“I remember during the game Mann took his water bottle and squirted a big guy named Archie Henderson in the face when he skated by. And the game was on. It was rough. I remember there was a guy named (Bob) Kelly, and I had a chance to run him but didn’t… I should have run him. I had a few shifts. It was a fun night.”
Chartier, listed then at 5-10, 170 pounds, didn’t get his name on the scoresheet, an eventual 5-3 victory for the Caps — one of the 57 defeats the hapless Jets would muster that dreadful year. The Wheaties needed their scoring leader back in a hurry, so Chartier had his time with the Jets cut short and he headed west down the Trans-Canada Highway. That season, he’d finish eighth in WHL scoring with 64 goals and 124 points.
Chartier attended Jets training camp in the fall of 1981 but spent the entire season with the team’s Central Hockey League affiliate, the Tulsa Oilers, scoring 18 goals in 74 games. He rejoined the Jets for the playoffs as a “black ace” but didn’t dress in a short series against the St. Louis Blues. He spent the next two injury-plagued seasons with the organization’s new American Hockey League affiliate, the Sherbrooke Jets, but by that point was off the NHL team’s radar.
“I was always hoping there’d be another game. I was doing fairly well in Sherbrooke and figured I might have had a chance, but I don’t think they believed I was big enough or strong enough,” he says. “I played half the year (1983-84) and they sent me to Fort Wayne for three weeks but I had enough and came back home. I knew I was finished with hockey.”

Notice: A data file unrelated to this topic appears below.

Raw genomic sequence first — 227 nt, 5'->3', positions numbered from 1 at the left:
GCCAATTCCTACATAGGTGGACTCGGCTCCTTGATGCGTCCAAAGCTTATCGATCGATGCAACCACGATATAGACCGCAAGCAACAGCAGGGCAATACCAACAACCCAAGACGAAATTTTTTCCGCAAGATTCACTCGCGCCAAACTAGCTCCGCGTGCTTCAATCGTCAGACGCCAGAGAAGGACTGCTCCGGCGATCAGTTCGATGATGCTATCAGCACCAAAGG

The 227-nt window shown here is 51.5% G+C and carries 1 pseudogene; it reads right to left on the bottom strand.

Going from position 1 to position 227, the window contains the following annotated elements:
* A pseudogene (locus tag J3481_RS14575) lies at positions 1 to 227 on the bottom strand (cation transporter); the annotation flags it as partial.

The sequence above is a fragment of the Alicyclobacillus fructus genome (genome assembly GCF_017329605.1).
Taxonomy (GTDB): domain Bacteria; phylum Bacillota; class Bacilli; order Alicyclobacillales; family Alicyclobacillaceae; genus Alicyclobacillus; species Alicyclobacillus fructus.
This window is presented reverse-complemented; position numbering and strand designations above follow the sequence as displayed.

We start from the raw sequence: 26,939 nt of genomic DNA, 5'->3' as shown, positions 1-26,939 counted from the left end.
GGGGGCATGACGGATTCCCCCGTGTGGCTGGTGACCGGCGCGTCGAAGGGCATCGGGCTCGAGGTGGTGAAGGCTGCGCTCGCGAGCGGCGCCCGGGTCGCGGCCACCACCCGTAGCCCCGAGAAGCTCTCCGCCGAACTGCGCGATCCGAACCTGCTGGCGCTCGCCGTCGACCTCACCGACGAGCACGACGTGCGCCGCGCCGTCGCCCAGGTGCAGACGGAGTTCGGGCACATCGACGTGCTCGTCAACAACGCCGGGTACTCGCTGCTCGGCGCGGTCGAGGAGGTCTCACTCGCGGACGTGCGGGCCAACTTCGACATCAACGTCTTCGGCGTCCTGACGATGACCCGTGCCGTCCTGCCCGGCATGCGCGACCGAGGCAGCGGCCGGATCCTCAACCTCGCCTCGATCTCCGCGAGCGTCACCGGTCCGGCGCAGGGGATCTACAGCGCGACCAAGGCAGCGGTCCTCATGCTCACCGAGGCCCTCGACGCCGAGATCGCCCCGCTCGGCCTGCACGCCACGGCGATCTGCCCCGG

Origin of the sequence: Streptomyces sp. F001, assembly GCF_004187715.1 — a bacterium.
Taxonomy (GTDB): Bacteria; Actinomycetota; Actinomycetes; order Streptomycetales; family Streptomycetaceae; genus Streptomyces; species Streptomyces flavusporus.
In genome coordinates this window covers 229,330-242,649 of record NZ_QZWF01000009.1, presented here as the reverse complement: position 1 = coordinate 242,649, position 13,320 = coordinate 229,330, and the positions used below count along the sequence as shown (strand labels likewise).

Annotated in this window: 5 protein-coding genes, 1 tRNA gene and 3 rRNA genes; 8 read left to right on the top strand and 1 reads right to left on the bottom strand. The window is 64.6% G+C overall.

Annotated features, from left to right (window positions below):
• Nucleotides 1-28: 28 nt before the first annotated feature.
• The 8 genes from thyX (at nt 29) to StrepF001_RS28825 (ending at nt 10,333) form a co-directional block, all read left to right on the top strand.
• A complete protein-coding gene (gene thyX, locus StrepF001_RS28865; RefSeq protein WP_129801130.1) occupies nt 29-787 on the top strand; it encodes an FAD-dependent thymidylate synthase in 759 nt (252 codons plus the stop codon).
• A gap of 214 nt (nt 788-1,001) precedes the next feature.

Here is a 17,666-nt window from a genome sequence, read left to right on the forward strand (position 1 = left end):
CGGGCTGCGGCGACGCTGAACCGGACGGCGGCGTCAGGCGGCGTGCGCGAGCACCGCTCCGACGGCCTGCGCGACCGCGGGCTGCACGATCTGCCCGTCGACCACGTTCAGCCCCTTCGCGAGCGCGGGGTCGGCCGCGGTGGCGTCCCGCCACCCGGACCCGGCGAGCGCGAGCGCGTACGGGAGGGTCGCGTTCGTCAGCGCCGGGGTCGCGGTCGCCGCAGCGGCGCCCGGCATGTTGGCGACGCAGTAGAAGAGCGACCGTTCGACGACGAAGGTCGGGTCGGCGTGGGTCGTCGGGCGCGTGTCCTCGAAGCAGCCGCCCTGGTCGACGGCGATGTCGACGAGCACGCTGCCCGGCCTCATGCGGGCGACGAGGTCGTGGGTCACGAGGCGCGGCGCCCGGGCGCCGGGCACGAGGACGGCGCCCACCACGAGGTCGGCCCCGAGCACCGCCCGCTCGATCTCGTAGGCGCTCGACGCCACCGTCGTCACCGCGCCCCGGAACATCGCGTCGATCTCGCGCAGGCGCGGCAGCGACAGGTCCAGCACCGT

Chartier has worked the last 34 years at the Mosaic Company potash mine in Esterhazy, Sask. He and his wife, Cheryl, have two kids, Nicholas and Sara, and a pair of grandsons, Cruz, 8, and Croix, 4. The now-59 year old says life has been good since that memorable moment almost 40 years ago.
“I don’t think I got a lot out of that one game. At the time, it was a job. And we all move on from job to job over the years,” he says. “I play a lot of senior hockey and some of the guys still chirp me about being an NHLer. It’s pretty funny, actually. But every once in a while I can still flip the switch.”
Chartier earned a $25,000 signing bonus with the Jets, but the one-time payment he received for that special New Year’s Eve assignment meant so much more. “I got paid $275 for that game and do you know what I did with the money? I bought a wedding ring. Best investment of my life.”
Ron Loustel says he could have, would have, should have. In reality, the odds were stacked entirely against the talented junior goaltender on the evening of March 27, 1981.
Selected in the sixth round (107th overall) of the 1980 draft, he had played the lion’s share of the season for the Saskatoon Blades and was one of the lone bright spots on a bad WHL team. When Ferguson called his name out at the draft inside the Montreal Forum, Loustel was sitting in class at Nutana Collegiate in Saskatoon.